Perdue suggests medical cannabis banking fix
CHARLESTON — West Virginia Treasurer John Perdue has sent a letter to Gov. Jim Justice offering two possible solutions to a banking dilemma that is holding up the Mountain State’s medical cannabis program.
by Rusty Marks STAFF WRITER
In early March, Perdue told state officials that his office would not be able to handle financial transactions related to medical marijuana licensing or other banking functions related to medical marijuana because of conflicts between federal and state law. Marijuana remains illegal under federal law despite being legalized in some form in 30 states.
West Virginia legislators passed a law in 2017 legalizing the use of medical marijuana for certain health conditions. The law also authorized the state to set up a way to govern medical cannabis growers, processors and distributors for medical marijuana.
The medical cannabis program was to become operational in 2019, but implementing the program has been held up because Perdue could not find a legal way to handle financial transactions for the budding industry.
“We’re at the stage now where the application fees (from those in the medical cannabis industry) are supposed to start coming in to fund the program,” said Del. Mike Pushkin, D-Kanawha, who has been one of the strongest legislative proponents of medical marijuana use.
The state Senate proposed a fix to the banking dilemma during the 2018 regular session in an amendment to House Bill 4345.
That bill further defined the number of medical marijuana growers, processors and dispensaries that would be allowed under the law.
But the amendment died on the floor of the House of Delegates in the waning minutes of the 60-day session.
On Thursday, Perdue sent a letter to Justice outlining two possible solutions to the banking dilemma.
“The processing of medical cannabis funds is a complicated issue,” Perdue wrote in the letter. “In an effort to find a lawful banking solution for the West Virginia Medical Cannabis Act, my staff and I have proactively reached out to discuss the situation with many stakeholders on both the state and national levels. Those include members of the U.S. Congress, the U.S. Treasury Secretary, other state officials, financial institutions, state lawmakers, agencies and the general public.”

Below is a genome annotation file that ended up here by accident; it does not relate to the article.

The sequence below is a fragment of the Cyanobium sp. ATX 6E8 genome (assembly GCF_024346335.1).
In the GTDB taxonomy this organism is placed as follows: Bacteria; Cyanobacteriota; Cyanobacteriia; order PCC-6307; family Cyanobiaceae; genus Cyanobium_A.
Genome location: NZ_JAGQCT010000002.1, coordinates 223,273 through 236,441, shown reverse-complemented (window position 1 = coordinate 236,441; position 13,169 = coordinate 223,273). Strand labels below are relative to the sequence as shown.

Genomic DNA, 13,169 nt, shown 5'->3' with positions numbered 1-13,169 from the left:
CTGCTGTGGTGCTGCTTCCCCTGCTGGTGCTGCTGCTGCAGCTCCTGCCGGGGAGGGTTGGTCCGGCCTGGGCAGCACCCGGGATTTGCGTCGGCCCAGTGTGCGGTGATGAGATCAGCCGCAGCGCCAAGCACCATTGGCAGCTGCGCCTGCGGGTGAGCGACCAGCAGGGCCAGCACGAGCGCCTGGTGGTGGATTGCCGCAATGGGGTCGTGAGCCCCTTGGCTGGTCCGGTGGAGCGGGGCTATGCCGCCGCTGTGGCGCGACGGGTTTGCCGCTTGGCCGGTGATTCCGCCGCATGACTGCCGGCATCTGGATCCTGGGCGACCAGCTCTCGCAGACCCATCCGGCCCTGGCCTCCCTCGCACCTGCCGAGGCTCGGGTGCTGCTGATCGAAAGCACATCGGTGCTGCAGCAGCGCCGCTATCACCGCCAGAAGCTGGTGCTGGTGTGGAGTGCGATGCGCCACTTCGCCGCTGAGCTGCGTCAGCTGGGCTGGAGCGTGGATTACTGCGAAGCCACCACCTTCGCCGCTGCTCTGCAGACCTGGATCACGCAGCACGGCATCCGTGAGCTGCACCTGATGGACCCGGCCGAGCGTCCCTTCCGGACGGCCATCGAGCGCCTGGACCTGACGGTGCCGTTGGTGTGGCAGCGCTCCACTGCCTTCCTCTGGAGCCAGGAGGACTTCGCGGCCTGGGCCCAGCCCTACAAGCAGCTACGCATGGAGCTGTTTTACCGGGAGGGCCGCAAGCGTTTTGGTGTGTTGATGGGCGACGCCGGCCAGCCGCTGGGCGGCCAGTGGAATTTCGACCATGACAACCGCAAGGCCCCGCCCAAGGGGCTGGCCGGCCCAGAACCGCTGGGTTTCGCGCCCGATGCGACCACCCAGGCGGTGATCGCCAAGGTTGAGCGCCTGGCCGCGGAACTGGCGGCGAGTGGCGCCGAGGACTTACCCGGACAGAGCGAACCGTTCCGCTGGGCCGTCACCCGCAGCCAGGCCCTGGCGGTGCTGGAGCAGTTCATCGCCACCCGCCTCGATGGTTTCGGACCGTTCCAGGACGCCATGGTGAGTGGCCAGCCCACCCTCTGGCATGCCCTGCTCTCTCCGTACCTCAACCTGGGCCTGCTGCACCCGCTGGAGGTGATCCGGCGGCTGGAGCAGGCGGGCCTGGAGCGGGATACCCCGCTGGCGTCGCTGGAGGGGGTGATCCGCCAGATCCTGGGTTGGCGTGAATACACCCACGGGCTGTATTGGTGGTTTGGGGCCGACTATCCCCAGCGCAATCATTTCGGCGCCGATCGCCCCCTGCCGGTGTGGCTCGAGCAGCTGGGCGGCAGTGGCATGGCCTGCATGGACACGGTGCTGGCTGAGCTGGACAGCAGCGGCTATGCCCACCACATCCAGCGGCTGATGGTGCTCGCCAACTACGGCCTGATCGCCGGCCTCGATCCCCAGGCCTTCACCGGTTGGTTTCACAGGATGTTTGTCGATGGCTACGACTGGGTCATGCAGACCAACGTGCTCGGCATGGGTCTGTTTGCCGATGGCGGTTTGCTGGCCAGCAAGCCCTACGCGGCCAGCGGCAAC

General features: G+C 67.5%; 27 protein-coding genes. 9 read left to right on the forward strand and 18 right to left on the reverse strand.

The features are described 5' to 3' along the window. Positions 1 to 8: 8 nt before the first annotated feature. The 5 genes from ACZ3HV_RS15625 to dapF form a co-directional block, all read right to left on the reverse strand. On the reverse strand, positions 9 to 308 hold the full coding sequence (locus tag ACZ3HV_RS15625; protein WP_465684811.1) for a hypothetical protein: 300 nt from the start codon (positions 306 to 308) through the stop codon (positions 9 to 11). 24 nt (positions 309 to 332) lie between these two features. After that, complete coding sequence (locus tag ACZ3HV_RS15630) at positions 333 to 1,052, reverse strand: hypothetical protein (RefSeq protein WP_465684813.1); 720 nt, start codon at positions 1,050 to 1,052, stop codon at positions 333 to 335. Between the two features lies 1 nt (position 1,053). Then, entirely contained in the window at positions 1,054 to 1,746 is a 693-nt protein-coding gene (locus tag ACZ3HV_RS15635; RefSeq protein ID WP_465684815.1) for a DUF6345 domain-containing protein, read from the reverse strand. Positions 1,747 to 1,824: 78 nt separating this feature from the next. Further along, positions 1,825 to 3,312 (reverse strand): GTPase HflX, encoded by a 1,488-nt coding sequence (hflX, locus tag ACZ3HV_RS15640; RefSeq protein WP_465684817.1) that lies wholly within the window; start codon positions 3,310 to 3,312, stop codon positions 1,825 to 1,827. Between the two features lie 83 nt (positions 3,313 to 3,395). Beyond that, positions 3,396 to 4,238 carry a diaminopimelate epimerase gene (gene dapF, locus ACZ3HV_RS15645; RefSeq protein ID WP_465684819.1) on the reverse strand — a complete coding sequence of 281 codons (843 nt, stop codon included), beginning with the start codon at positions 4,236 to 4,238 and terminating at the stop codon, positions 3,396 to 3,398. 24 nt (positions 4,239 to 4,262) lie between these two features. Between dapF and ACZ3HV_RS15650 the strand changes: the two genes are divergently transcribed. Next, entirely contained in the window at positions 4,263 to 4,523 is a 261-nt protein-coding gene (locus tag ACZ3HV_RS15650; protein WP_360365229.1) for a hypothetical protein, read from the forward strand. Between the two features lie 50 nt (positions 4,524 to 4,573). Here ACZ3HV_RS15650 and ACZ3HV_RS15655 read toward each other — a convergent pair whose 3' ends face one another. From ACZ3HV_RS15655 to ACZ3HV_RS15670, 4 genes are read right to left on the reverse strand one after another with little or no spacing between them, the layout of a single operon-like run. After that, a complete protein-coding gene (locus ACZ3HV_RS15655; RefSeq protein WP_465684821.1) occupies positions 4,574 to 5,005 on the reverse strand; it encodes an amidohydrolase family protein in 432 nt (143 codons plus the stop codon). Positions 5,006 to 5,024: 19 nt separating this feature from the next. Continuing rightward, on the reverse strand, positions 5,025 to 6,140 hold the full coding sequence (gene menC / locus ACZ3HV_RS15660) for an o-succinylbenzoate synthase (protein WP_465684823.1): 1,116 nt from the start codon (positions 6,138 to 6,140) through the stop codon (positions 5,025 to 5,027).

In his letter, Perdue proposes two possible solutions to the banking problem.
One would require passing a law to give the treasurer’s office authority to set up a third-party vending system to handle banking transactions related to medical cannabis, and the other would be passing a law to allow the treasurer’s office to set up its own bank.
“Each of these options are complex and have positive and negative attributes,” Perdue told Justice. “This letter is merely a summary of the options recommended.”
Purdue said Thursday he is trying to find a way to make medical marijuana financial transactions workable.
“It is my fiduciary responsibility to follow state laws and conduct the banking business of the state in a safe and secure manner,” Perdue said. “Up until this time, my office was not part of the planning process for implementing medical cannabis. However, when we became aware there might be a state banking issue related to his, we began researching options and took steps to actively address the issue.”
Pushkin is among lawmakers who wants the medical marijuana law brought back up for discussion during a special legislative session. Justice has proposed a special session that many lawmakers think will take place during legislative interim meetings in May.
Pushkin said the original medical cannabis law was approved by a large majority of Democrats and Republicans in the state House of Delegates and Senate, and is supported by the majority of West Virginians.
We owe it to the people who are suffering from the various conditions recognized under this law to get it right,” he said.
President Donald Trump, U.S. Attorney General Jeff Sessions and Mike Stuart, U.S. Attorney for the Southern District of West Virginia, all have said they would crack down on marijuana. However, Pushkin said threats by federal officials to go after states that have legalized the use of marijuana in one form or another are hollow.
“There’s no money in the federal budget for prosecution,” he said.
Staff Writer Rusty Marks can be reached at 304-415-1480 or email at email@example.com
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